When Will Schools Reopen? This Is What We Know So Far

Here’s what could happen in UK schools as we prepare to come out of lockdown.

Homeschooling might be paused while half-term is underway, but parents juggling work and childcare still have plenty of questions about when their little ones will be heading back to school.

It seems there’s no one-size-fits-all rule in the UK, with Wales and Scotland due to start a phased return to school on February 22. This is the day Boris Johnson is set to unveil his roadmap for easing England’s lockdown restrictions.

While we wait for the specifics, here’s what we know so far about the great return to school in spring 2021.

When are schools reopening?

As it stands, schools in England are aiming for a return on March 8. Foreign secretary Dominic Raab recently told Sky News: “On March 8 we’re aiming to get schools back. The precise details we need to make sure we set out once we’ve evaluated all of that evidence.”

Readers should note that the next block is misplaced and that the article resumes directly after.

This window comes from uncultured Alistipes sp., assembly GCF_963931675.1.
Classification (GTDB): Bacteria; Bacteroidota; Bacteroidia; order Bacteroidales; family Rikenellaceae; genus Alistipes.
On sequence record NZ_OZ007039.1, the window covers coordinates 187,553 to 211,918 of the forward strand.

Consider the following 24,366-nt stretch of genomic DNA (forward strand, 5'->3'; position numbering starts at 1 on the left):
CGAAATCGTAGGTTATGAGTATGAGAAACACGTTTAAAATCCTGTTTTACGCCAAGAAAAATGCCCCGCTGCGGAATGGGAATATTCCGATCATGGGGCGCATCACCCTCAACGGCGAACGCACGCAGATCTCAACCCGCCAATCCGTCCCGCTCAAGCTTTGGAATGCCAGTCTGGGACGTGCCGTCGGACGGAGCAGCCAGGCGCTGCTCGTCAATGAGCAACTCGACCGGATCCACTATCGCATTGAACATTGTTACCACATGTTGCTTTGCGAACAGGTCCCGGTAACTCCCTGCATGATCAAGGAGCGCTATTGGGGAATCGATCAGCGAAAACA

Raab said the aim is to get schools reopening “in a responsible way” on the 8th, but we don’t have further detail on how this would work. Some reports suggest both primary and secondary schools could open in one go. Larger secondary schools might see a staggered approach to allowing pupils to return.

In Scotland and Wales, the youngest primary school students are due to go back to class on February 22 in a phased return to schools. This is because evidence suggests there’s less transmission in younger children, and also because they find it difficult to learn remotely.